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Looking Behind the Curtain of EVPN Traffic Flows

Is EVPN magic? As Arthur C Clarke said, any sufficiently advanced technology is indistinguishable from magic. On that premise, moving from a traditional layer 2 environment to VXLAN driven by EVPN has much of that same hocus-pocus feeling.

To help demystify the sorcery, I aim to help users new to EVPN understand how EVPN works and how the control plane converges. In this post, I focus on basic layer 2 (L2) building blocks then work my way up to layer 3 (L3) connectivity and the control plane.

I use the reference topology as the cable plan and foundation to build your understanding of the traffic flow. The infrastructure tries to demystify a symmetric-mode EVPN environment using distributed gateways. All configurations are standardized using the production-ready automation and linked in the publicly available cumulus_ansible_modules GitLab repo.

To follow along, build your own Cumulus in the Cloud and deploy the following playbook:

~$ git clone https://gitlab.com/cumulus-consulting/goldenturtle/cumulus_ansible_modules.git
  
 Cloning into 'cumulus_ansible_modules'...
 remote: Enumerating objects: 822, done.
 remote: Counting objects: 100% (822/822), done.
 remote: Compressing objects: 100% (374/374), done.
 remote: Total 4777 (delta 416), reused 714 (delta 340), pack-reused 3955
 Receiving objects: 100% (4777/4777), 4.64 MiB | 22.64 MiB/s, done.
 Resolving deltas: 100% (2121/2121), done.
  
 ~$
 ~$ cd cumulus_ansible_modules/
 ~/cumulus_ansible_modules$ ansible-playbook -i inventories/evpn_symmetric/host playbooks/deploy.yml 

EVPN message types

Like any good protocol, EVPN has a robust process for exchanging information with its peers:  message types. If you already know OSPF and the LSA messages, you can think of EVPN message types as similar. Each EVPN message type can carry a different kind of information about the EVPN traffic flow.

There are about five different message types. In this post, I focus on the two most popular types for now: Type 2 MAC and Type 2 MAC/IP information.

Digging into EVPN message types: Type 2

The easiest EVPN messages to understand are type 2. As mentioned earlier, type 2 routes contain MAC and MAC/IP mappings. To start off, inspect a type 2 entry at work. To do that, you can verify basic connectivity from leaf01 to the server01.

First, look at the bridge table to make sure that the MAC address of the switch has the correct mapping to the correct port for the server.

Get the Server01 MAC address:

cumulus@server01:~$ ip address show
 ...
 5: uplink: <BROADCAST,MULTICAST,MASTER,UP,LOWER_UP> mtu 9000 qdisc noqueue state UP group default qlen 1000
      link/ether 44:38:39:00:00:32 brd ff:ff:ff:ff:ff:ff
      inet 10.1.10.101/24 scope global uplink
      valid_lft forever preferred_lft forever
      inet6 fe80::4638:39ff:fe00:32/64 scope link
      valid_lft forever preferred_lft forever 

Look at Leaf01’s bridge table to make sure the MAC address is mapped to the port that you expect. Cross reference it with LLDP:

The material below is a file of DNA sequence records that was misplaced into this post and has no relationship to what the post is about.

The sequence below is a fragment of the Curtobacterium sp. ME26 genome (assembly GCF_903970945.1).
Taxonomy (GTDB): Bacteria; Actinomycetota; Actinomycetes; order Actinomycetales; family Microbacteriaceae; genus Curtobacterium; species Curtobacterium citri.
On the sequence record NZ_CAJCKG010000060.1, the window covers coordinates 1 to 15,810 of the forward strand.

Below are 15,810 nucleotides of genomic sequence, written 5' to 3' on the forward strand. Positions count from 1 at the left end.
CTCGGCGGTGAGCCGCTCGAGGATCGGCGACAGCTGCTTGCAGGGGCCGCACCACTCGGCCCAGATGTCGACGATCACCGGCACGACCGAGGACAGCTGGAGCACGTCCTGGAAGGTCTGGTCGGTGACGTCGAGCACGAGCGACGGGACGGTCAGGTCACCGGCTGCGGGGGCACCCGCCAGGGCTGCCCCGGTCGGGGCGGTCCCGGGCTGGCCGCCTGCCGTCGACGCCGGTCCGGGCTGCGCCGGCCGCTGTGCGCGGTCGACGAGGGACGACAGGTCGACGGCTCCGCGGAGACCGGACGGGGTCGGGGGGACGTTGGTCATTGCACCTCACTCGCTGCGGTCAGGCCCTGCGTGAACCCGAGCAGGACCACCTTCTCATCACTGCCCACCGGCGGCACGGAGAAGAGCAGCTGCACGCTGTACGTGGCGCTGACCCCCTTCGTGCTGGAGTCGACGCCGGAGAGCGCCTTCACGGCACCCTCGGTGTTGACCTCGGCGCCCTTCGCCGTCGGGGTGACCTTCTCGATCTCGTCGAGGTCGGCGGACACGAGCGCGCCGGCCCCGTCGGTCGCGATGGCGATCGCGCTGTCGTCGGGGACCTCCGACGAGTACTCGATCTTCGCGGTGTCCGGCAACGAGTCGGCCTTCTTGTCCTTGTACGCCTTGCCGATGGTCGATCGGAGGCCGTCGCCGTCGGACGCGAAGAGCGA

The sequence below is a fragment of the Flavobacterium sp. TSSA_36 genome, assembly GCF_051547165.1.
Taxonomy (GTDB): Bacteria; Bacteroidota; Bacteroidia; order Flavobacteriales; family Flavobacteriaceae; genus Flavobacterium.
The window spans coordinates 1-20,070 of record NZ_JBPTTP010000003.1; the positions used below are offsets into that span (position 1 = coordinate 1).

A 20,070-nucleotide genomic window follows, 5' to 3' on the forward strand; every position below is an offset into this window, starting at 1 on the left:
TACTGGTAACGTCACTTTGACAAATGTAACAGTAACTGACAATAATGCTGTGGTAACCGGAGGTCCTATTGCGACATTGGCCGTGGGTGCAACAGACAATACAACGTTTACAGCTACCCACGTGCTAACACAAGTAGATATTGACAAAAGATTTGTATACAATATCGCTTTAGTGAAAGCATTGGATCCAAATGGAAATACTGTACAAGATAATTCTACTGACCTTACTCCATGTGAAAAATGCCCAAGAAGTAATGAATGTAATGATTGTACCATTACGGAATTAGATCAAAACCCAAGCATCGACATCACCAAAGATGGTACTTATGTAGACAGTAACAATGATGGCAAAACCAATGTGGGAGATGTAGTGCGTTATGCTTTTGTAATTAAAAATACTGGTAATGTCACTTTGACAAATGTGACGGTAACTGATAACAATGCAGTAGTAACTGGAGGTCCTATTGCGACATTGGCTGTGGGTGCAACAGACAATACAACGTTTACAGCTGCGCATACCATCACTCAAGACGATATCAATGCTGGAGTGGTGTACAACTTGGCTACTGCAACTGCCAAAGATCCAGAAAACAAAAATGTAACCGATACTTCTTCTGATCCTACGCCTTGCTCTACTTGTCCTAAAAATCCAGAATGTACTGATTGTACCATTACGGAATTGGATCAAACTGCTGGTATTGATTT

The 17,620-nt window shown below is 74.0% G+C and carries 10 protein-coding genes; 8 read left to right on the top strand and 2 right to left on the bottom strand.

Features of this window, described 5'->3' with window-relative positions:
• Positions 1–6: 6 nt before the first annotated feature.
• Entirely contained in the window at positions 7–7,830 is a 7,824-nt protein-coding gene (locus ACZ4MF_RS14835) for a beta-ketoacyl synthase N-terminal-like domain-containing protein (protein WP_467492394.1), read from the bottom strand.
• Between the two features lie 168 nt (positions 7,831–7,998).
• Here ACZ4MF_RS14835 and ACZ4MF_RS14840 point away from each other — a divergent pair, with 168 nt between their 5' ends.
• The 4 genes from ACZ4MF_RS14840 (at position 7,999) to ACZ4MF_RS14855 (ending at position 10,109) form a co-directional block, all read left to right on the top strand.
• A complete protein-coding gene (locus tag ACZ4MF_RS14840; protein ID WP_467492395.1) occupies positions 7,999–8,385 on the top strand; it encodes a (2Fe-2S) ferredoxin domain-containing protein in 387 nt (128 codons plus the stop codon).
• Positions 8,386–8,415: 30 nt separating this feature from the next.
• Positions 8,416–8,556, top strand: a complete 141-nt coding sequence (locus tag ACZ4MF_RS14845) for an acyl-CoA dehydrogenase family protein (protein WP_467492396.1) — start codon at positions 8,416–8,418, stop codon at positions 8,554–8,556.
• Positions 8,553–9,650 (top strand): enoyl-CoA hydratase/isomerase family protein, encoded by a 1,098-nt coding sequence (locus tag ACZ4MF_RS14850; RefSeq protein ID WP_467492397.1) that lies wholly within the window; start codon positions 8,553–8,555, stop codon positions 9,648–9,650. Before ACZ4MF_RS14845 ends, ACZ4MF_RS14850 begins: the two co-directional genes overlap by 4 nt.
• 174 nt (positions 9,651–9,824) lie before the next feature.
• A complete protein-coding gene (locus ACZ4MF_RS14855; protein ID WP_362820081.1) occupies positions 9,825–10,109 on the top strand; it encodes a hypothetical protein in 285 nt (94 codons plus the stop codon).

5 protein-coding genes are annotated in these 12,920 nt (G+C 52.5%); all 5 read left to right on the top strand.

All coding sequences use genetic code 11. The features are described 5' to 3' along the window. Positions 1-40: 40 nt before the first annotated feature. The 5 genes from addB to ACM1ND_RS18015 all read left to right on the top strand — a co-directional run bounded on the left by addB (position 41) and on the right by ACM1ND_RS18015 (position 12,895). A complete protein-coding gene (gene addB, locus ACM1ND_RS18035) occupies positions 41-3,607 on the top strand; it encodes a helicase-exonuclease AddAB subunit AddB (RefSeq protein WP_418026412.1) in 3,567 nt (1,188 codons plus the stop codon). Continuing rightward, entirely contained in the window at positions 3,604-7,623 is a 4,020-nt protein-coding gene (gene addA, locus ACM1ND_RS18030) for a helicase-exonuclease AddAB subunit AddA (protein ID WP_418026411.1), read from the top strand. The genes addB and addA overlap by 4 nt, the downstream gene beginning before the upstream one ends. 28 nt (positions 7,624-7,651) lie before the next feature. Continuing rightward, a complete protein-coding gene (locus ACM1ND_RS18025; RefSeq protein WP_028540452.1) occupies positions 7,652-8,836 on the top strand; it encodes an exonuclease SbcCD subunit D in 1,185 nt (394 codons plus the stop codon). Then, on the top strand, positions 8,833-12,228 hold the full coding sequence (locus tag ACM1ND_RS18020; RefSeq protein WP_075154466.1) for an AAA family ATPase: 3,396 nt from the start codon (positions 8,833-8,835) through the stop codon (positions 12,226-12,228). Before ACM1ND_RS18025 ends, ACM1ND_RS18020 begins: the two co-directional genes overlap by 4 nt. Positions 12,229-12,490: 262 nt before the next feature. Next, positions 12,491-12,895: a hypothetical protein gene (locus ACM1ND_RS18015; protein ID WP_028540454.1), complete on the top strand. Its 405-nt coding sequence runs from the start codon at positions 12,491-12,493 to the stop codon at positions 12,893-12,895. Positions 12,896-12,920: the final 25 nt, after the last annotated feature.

cumulus@server01:~$ ip address show
 ...
 5: uplink: <BROADCAST,MULTICAST,MASTER,UP,LOWER_UP> mtu 9000 qdisc noqueue state UP group default qlen 1000
      link/ether 44:38:39:00:00:32 brd ff:ff:ff:ff:ff:ff
      inet 10.1.10.101/24 scope global uplink
      valid_lft forever preferred_lft forever
      inet6 fe80::4638:39ff:fe00:32/64 scope link
      valid_lft forever preferred_lft forever
 Look at Leaf01’s bridge table to make sure the MAC address is mapped to the port that you expect. Cross reference it with LLDP:
  
 cumulus@leaf01:mgmt:~$ net show bridge macs
  
 VLAN       Master  Interface  MAC                TunnelDest  State     Flags            LastSeen
 --------  ------  ---------  -----------------  ----------  ---------  ------------------  --------
 ...
 10         bridge  bond1   46:38:39:00:00:32                                           <1 sec
  
  
 cumulus@leaf01:mgmt:~$ net show lldp
  
 LocalPort  Speed  Mode     RemoteHost            RemotePort
 ---------  -----  ----------  -------------------  -----------------
 eth0       1G   Mgmt       oob-mgmt-switch       swp10
 swp1       1G   BondMember  server01.simulation  44:38:39:00:00:32
 swp2       1G   BondMember  server02             44:38:39:00:00:34
 swp3       1G   BondMember  server03             44:38:39:00:00:36
 swp49      1G   BondMember  leaf02               swp49
 swp50      1G   BondMember  leaf02               swp50
 swp51      1G   Default    spine01               swp1
 swp52      1G   Default    spine02               swp1
 swp53      1G   Default    spine03               swp1
 swp54      1G   Default    spine04               swp1
 Checking the ARP table, you can validate that the MAC and IP addresses are mapped correctly.
  
 cumulus@leaf01:mgmt:~$ net show neighbor
 Neighbor                   MAC             Interface       AF   STATE
 -------------------------  -----------------  -------------  ----  ---------
 ...
 10.1.10.101                44:38:39:00:00:32  vlan10        IPv4  REACHABLE
 ... 

Now that you’ve checked the basics, start looking at how this gets pulled into EVPN. Validate the local VNIs that are configured:

cumulus@leaf01:mgmt:~$ net show evpn vni
 VNI        Type VxLAN IF              # MACs   # ARPs   # Remote VTEPs  Tenant VRF
 20         L2   vni20                 9     2     1               RED
 30         L2   vni30                 10    2     1               BLUE
 10         L2   vni10                 11    4     1               RED
 4001       L3   vniRED                2     2     n/a             RED
 4002       L3   vniBLUE               1     1     n/a             BLUE 

Because you validated that server01 is mapped to vlan10 as per the bridge mac table, you now check if the IP neighbor entries are being pulled into the EVPN cache. This cache describes the information that is being exchanged with the other EVPN speakers in the environment.

cumulus@leaf01:mgmt:~$ net show evpn arp-cache vni 10
 Number of ARPs (local and remote) known for this VNI: 4
 Flags: I=local-inactive, P=peer-active, X=peer-proxy
 Neighbor              Type   Flags State    MAC             Remote ES/VTEP              Seq #'s
 ...
 10.1.10.101           local      active   44:38:39:00:00:32                             0/0
 10.1.10.104                 remote             active   44:38:39:00:00:3e 10.0.1.34                  

Here’s what you’ve got so far. The L2 connectivity works correctly as the L2 bridge table and L3 neighbor table are populated locally on leaf01. Next, you verified that the mac and IP information are being properly pulled into EVPN through the EVPN ARP cache.